International Programs

International research is a vibrant part of the Center for Watershed Sciences. The Center’s expertise in California water issues has been especially helpful in regions with similar Mediterranean climate and water supply challenges.

Many of our faculty members, researchers, students and alumni are engaged oversees. Here are some of them:

Bill Fleenor has made it his personal mission to help Californians understand how water flows through the Sacramento-San Joaquin Delta and influences the environment. His expertise in hydrodynamics brought him to Spain to help scientists analyze the effects of streamflow and river-borne nutrients on phytoplankton, the foundation of aquatic ecosystems. Besides his research, Fleenor has helped bring better water quality, supply and sanitation to developing countries as founding adviser to the UC Davis chapter of Engineers without Borders. Fleenor is a Professional Research Engineer with the Department of Civil & Environmental Engineering

Ted Grantham helps regions understand the hydrological and ecological processes affecting wildlife. While a U.S. Fulbright Research Scholar at the University of Barcelona, Grantham helped water managers in Spain better understand how dam operations affect salmon populations. A postdoctoral scholar with the Center, Grantham previously studied migratory birds on Germany’s North Sea coast, seeing firsthand the effects of climate change. As a Stanford University student he studied the territorial behavior of lizards on the Caribbean island of St. Martin.

Katrina Jessoe is dedicated to helping governments better understand the intersection of the economy and the environment. In India, she has advised officials on the effects of reducing power subsidies to farmers, determining that while water use went down, farmers’ income declined more significantly. An Assistant Professor in the Department of Agricultural and Resource Economics, Jessoe also has studied India’s response to waterborne diseases that kill more than 1 million children every year. She found that the government’s planned expansion of groundwater protections would yield marginal health benefits.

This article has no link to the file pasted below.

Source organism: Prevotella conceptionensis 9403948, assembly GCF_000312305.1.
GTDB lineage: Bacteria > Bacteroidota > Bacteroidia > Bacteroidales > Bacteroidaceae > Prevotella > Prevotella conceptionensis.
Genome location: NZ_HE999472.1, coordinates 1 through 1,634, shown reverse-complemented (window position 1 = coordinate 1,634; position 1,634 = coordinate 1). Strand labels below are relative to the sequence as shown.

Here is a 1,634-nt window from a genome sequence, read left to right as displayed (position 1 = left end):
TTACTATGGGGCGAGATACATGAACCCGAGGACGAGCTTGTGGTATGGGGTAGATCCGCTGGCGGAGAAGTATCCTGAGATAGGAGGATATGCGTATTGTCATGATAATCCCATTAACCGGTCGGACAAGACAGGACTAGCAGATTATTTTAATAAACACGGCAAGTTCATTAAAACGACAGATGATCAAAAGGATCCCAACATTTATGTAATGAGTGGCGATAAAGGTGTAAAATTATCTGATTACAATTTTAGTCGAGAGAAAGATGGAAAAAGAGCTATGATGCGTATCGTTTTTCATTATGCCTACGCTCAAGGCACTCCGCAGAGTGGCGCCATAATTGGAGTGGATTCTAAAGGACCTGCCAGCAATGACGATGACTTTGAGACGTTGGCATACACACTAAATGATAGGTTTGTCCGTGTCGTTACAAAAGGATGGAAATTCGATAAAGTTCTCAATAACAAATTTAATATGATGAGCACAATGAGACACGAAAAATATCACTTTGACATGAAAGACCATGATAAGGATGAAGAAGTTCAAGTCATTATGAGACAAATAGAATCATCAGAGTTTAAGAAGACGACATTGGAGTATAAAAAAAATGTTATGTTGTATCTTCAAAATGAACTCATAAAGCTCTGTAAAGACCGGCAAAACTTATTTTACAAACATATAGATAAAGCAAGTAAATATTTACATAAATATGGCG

Josué Medellín-Azuara has conducted research on water supply for agricultural, urban and environmental uses in Baja California. He co-developed with UABC-Ensenada a hydro-economic model to screen water supply alternatives to the environmentally stressed Colorado River Delta, and other competing uses. An expert in hydro-economic modeling, Medellín-Azuara has helped in Baja California and the Rio Grande Basin establish better water management practices by assessing the economic value of their water use. Josue has also worked with The Nature Conservancy and other researchers from the Universidad Autonoma de Baja California in Ensenada on conducting a pre-feasibility assessment for a Water Fund in the Ensenada Region.

Dan Nover has helped bring cleaner water and sanitation to developing countries. As president of the UC Davis chapter of Engineers Without Borders, Nover helped introduce potable water to the small Bolivian village of Quincucirca, which has been plagued with water-borne illnesses. He also traveled to the Ugandan town of Nkokonjeru to help build composting latrines. Before earning his doctorate in civil engineering at UC Davis, Nover served in the Peace Corps, building small-scale sanitation projects in the Philippines.

Sam Sandoval’s computer modeling work has guided the resolution of water disputes between Texan and Mexican farmers in the binational Rio Grande Basin. Sandoval also helped create a economic model of the Central Asia’s Syr Darya Basin to prioritize water uses and identify opportunities for water conservation. Sandoval is an assistant professor and cooperative extension specialist with the Department of Land, Air and Water Resources.

Joshua Viers, an associate director at the Center, has trained South African grape growers in California’s sustainable viticulture practices. He performed the same service in the Waipara Valley of New Zealand in ways consistent with traditional Aborigine knowledge. Viers, a research ecologist, also has introduced conservation approaches in Chile, Costa Rica and other countries to protect some of the world’s most endangered aquatic species.